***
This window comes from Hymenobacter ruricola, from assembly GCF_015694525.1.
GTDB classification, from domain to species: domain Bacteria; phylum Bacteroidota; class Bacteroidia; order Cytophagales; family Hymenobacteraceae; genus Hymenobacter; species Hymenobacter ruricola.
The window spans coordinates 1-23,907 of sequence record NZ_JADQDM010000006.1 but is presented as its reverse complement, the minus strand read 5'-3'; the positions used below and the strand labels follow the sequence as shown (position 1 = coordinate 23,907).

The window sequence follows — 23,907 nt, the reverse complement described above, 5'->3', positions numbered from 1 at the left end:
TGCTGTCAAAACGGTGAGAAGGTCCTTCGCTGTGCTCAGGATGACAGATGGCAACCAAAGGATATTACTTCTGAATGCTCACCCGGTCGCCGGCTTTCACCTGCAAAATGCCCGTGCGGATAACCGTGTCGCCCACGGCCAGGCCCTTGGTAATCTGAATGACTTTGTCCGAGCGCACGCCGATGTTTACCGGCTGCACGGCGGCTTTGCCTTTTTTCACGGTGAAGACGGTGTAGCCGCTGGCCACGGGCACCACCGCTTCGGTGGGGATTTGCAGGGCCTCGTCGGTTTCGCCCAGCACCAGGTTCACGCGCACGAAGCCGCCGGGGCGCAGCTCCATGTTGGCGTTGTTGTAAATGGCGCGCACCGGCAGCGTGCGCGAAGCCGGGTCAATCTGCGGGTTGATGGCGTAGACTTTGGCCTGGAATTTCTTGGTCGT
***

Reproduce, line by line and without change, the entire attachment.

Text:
This window comes from Hymenobacter ruricola, from assembly GCF_015694525.1.
GTDB classification, from domain to species: domain Bacteria; phylum Bacteroidota; class Bacteroidia; order Cytophagales; family Hymenobacteraceae; genus Hymenobacter; species Hymenobacter ruricola.
The window spans coordinates 1-23,907 of sequence record NZ_JADQDM010000006.1 but is presented as its reverse complement, the minus strand read 5'-3'; the positions used below and the strand labels follow the sequence as shown (position 1 = coordinate 23,907).

The window sequence follows — 23,907 nt, the reverse complement described above, 5'->3', positions numbered from 1 at the left end:
TGCTGTCAAAACGGTGAGAAGGTCCTTCGCTGTGCTCAGGATGACAGATGGCAACCAAAGGATATTACTTCTGAATGCTCACCCGGTCGCCGGCTTTCACCTGCAAAATGCCCGTGCGGATAACCGTGTCGCCCACGGCCAGGCCCTTGGTAATCTGAATGACTTTGTCCGAGCGCACGCCGATGTTTACCGGCTGCACGGCGGCTTTGCCTTTTTTCACGGTGAAGACGGTGTAGCCGCTGGCCACGGGCACCACCGCTTCGGTGGGGATTTGCAGGGCCTCGTCGGTTTCGCCCAGCACCAGGTTCACGCGCACGAAGCCGCCGGGGCGCAGCTCCATGTTGGCGTTGTTGTAAATGGCGCGCACCGGCAGCGTGCGCGAAGCCGGGTCAATCTGCGGGTTGATGGCGTAGACTTTGGCCTGGAATTTCTTGGTCGT